When there are different layout files for various configurations (for example, landscape or portrait), the variables are combined. There must not be conflicting variable definitions between these layout files.

The generated binding class has a setter and getter for each of the described variables. The variables take the default managed code values until the setter is called—null for reference types, 0 for int, false for boolean, etc.

A special variable named context is generated for use in binding expressions as needed. The value for context is the Context object from the root View's getContext() method. The context variable is overridden by an explicit variable declaration with that name.

Includes

Variables may be passed into an included layout's binding from the containing layout by using the app namespace and the variable name in an attribute. The following example shows included user variables from the name.xml and contact.xml layout files:

<?xml version="1.0" encoding="utf-8"?>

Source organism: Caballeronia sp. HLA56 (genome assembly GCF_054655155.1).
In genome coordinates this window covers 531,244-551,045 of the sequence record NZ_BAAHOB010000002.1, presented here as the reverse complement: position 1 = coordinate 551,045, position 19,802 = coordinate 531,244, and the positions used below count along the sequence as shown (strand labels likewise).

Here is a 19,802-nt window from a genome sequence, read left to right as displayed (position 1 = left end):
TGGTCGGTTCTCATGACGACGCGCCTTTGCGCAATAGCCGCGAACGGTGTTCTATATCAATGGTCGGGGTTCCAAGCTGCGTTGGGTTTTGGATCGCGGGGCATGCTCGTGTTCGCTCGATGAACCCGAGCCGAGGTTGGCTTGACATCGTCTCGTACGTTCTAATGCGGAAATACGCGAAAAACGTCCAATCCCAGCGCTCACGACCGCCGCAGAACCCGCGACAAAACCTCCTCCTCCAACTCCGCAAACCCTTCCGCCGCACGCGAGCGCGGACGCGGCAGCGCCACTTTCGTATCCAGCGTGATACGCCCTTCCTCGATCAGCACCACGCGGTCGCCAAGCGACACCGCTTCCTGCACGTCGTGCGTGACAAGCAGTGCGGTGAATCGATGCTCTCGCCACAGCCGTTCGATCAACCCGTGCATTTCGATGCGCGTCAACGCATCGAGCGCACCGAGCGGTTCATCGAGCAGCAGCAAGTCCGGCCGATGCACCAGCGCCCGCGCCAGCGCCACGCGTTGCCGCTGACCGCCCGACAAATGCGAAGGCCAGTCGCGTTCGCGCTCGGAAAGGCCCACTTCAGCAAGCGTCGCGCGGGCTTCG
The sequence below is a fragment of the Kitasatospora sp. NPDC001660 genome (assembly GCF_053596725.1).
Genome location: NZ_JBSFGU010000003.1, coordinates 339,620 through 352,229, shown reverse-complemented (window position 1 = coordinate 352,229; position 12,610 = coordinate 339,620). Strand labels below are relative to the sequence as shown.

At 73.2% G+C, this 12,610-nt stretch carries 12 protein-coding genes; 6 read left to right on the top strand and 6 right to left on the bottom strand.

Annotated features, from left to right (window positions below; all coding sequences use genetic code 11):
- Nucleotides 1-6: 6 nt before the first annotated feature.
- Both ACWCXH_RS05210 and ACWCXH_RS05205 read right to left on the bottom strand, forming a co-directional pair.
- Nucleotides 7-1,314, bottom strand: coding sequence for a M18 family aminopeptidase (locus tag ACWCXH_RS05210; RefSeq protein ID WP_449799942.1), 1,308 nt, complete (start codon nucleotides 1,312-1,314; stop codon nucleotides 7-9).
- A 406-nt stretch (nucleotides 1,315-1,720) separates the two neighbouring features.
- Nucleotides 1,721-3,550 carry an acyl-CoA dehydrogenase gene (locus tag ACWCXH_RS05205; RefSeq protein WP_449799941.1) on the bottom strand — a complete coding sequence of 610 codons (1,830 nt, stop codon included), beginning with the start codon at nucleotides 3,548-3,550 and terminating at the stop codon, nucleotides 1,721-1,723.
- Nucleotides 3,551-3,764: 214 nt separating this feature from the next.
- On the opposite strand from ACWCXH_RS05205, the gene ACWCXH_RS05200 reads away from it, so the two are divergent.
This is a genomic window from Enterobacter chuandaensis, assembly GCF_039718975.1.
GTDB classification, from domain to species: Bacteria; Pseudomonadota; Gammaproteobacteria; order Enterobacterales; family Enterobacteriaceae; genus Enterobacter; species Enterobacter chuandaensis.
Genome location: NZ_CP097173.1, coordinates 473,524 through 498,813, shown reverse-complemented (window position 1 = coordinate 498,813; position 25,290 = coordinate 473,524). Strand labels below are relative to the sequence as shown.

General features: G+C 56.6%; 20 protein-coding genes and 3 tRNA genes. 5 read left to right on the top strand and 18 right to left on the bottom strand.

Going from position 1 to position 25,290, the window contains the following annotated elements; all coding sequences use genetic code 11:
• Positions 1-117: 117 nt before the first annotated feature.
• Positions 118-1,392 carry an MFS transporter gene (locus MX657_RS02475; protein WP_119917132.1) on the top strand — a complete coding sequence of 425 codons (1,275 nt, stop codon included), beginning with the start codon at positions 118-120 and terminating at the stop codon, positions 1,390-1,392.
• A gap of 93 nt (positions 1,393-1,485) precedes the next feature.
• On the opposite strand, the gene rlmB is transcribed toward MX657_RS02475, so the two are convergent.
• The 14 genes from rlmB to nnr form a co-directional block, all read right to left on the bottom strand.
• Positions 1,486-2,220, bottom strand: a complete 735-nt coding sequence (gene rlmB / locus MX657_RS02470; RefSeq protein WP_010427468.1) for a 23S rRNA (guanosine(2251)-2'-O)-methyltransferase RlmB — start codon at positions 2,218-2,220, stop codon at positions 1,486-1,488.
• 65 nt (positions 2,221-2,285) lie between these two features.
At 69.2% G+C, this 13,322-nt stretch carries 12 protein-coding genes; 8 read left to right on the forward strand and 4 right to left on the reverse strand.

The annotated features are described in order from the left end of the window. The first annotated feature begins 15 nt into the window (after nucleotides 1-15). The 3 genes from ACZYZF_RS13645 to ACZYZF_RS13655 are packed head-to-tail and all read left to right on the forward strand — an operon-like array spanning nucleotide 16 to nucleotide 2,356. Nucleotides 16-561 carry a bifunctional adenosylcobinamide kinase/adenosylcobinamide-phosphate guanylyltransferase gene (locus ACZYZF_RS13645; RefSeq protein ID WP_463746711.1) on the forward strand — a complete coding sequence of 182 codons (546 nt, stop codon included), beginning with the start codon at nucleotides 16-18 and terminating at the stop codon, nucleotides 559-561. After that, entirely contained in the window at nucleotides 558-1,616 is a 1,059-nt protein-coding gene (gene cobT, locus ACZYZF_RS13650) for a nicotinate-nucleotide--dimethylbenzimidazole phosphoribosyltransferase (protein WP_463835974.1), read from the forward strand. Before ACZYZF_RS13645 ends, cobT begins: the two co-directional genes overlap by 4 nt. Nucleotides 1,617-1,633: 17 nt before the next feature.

<layout xmlns:android="http://schemas.android.com/apk/res/android"
        xmlns:bind="http://schemas.android.com/apk/res-auto">
   <data>
       <variable name="user" type="com.example.User"/>
   </data>
   <LinearLayout
       android:orientation="vertical"
       android:layout_width="match_parent"
       android:layout_height="match_parent">
       <include layout="@layout/name"
           bind:user="@{user}"/>
       <include layout="@layout/contact"
           bind:user="@{user}"/>
   </LinearLayout>
</layout>

Data binding doesn't support include as a direct child of a merge element. For example, the following layout isn't supported:

<?xml version="1.0" encoding="utf-8"?>
<layout xmlns:android="http://schemas.android.com/apk/res/android"
        xmlns:bind="http://schemas.android.com/apk/res-auto">
   <data>
       <variable name="user" type="com.example.User"/>
   </data>
   <merge><!-- Doesn't work -->
       <include layout="@layout/name"
           bind:user="@{user}"/>
       <include layout="@layout/contact"
           bind:user="@{user}"/>
   </merge>
</layout>